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Astrobiology. 2011 Sep;11(7):695-710. doi: 10.1089/ast.2010.0550. Epub 2011 Aug 30.

Volcano-ice interaction as a microbial habitat on Earth and Mars.

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1
Department of Earth and Planetary Sciences, Birkbeck College, University of London, London, UK. c.cousins@ucl.ac.uk

Abstract

Volcano-ice interaction has been a widespread geological process on Earth that continues to occur to the present day. The interaction between volcanic activity and ice can generate substantial quantities of liquid water, together with steep thermal and geochemical gradients typical of hydrothermal systems. Environments available for microbial colonization within glaciovolcanic systems are wide-ranging and include the basaltic lava edifice, subglacial caldera meltwater lakes, glacier caves, and subsurface hydrothermal systems. There is widespread evidence of putative volcano-ice interaction on Mars throughout its history and at a range of latitudes. Therefore, it is possible that life on Mars may have exploited these habitats, much in the same way as has been observed on Earth. The sedimentary and mineralogical deposits resulting from volcano-ice interaction have the potential to preserve evidence of any indigenous microbial populations. These include jökulhlaup (subglacial outflow) sedimentary deposits, hydrothermal mineral deposits, basaltic lava flows, and subglacial lacustrine deposits. Here, we briefly review the evidence for volcano-ice interactions on Mars and discuss the geomicrobiology of volcano-ice habitats on Earth. In addition, we explore the potential for the detection of these environments on Mars and any biosignatures these deposits may contain.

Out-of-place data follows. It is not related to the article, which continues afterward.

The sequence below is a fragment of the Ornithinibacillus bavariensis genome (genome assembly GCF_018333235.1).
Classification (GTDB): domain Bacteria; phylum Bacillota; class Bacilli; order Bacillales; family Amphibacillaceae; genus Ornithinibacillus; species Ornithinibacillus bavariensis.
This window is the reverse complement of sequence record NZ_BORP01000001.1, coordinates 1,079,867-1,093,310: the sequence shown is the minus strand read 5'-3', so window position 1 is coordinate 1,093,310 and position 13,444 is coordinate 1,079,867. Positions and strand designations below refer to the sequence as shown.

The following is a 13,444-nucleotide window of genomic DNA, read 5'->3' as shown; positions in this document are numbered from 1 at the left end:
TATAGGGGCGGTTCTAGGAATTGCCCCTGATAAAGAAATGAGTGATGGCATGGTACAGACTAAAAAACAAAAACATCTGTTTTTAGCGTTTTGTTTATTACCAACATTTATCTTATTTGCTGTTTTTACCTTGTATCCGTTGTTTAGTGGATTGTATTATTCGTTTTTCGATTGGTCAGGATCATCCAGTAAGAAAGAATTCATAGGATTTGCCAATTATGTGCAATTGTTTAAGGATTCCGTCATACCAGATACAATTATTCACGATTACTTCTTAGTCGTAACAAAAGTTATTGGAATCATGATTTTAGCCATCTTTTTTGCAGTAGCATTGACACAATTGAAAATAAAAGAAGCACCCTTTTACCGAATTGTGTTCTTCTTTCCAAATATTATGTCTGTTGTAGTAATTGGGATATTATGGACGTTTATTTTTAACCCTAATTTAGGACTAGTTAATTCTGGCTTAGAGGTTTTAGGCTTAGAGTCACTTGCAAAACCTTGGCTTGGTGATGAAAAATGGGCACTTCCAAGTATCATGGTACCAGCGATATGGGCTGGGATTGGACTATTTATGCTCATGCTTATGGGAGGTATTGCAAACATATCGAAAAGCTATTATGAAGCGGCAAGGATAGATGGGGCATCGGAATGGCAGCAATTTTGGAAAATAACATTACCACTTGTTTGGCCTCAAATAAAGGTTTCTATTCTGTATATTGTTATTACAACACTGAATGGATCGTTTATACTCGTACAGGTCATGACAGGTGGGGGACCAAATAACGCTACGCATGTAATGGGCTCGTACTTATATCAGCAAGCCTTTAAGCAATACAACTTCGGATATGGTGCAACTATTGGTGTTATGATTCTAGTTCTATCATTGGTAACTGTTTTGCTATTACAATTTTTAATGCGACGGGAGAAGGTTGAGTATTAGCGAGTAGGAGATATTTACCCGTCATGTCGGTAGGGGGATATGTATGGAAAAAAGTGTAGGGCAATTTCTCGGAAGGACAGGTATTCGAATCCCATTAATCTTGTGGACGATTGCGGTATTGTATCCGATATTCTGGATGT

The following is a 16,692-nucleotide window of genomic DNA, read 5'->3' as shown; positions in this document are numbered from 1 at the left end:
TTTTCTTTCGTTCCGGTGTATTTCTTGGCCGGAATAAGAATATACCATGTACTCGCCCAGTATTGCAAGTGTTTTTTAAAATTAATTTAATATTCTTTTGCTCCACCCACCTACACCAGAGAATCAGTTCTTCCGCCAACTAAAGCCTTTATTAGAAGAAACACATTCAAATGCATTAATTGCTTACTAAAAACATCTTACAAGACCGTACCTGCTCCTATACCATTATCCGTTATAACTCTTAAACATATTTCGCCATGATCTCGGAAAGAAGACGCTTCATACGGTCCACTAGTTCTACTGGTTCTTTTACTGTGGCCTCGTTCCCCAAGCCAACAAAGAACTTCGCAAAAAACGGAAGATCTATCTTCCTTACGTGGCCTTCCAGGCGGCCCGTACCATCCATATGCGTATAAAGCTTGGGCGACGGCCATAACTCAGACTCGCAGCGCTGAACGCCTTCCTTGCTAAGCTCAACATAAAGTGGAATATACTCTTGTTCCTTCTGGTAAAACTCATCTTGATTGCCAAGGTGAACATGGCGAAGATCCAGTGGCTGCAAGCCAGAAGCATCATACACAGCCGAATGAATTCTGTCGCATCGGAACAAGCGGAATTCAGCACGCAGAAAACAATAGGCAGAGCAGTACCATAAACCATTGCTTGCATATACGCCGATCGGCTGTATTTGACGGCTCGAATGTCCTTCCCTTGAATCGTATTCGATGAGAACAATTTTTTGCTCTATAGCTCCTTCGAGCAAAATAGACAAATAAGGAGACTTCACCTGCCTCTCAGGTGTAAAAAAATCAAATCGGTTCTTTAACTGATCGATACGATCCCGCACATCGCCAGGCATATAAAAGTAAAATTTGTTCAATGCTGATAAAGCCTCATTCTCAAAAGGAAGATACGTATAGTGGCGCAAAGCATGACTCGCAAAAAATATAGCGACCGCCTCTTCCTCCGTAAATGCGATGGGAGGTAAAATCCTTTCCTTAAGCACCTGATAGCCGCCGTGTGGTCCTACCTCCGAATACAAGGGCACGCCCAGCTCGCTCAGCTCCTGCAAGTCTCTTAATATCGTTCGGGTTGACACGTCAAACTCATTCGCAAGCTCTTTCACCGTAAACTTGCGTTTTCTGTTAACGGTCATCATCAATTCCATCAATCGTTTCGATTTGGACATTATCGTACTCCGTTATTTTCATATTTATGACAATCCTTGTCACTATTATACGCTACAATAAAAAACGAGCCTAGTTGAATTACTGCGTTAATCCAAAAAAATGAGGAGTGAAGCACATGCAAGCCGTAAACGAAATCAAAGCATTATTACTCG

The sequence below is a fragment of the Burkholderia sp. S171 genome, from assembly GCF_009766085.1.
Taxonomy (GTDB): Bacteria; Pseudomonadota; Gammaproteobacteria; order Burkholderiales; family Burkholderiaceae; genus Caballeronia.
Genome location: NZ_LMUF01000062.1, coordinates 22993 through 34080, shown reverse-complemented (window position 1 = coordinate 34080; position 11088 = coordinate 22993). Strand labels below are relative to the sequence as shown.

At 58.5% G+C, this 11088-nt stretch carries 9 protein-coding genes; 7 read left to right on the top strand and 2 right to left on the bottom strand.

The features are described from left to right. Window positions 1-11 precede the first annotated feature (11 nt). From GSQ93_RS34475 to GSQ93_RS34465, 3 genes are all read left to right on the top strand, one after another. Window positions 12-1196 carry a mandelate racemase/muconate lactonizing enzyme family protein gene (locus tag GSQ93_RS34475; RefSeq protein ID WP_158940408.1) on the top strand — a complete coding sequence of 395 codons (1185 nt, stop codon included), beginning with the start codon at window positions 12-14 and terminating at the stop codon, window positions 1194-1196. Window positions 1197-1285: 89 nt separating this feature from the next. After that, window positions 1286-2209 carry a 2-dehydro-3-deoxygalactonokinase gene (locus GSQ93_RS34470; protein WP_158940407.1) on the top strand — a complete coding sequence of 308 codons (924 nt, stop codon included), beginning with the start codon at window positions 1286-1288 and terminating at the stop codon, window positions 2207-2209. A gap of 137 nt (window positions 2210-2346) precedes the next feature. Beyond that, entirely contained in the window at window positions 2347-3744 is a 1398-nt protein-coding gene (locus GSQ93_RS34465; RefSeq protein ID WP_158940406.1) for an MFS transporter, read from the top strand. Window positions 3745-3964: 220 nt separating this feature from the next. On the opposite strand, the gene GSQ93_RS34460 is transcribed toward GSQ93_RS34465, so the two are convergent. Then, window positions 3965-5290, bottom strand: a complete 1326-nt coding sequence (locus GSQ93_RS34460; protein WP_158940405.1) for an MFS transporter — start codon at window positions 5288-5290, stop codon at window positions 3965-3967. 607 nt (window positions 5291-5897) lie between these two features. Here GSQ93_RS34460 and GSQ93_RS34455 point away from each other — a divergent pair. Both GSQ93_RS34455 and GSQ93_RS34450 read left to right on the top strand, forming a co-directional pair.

PMID:
21877914
DOI:
10.1089/ast.2010.0550
[Indexed for MEDLINE]
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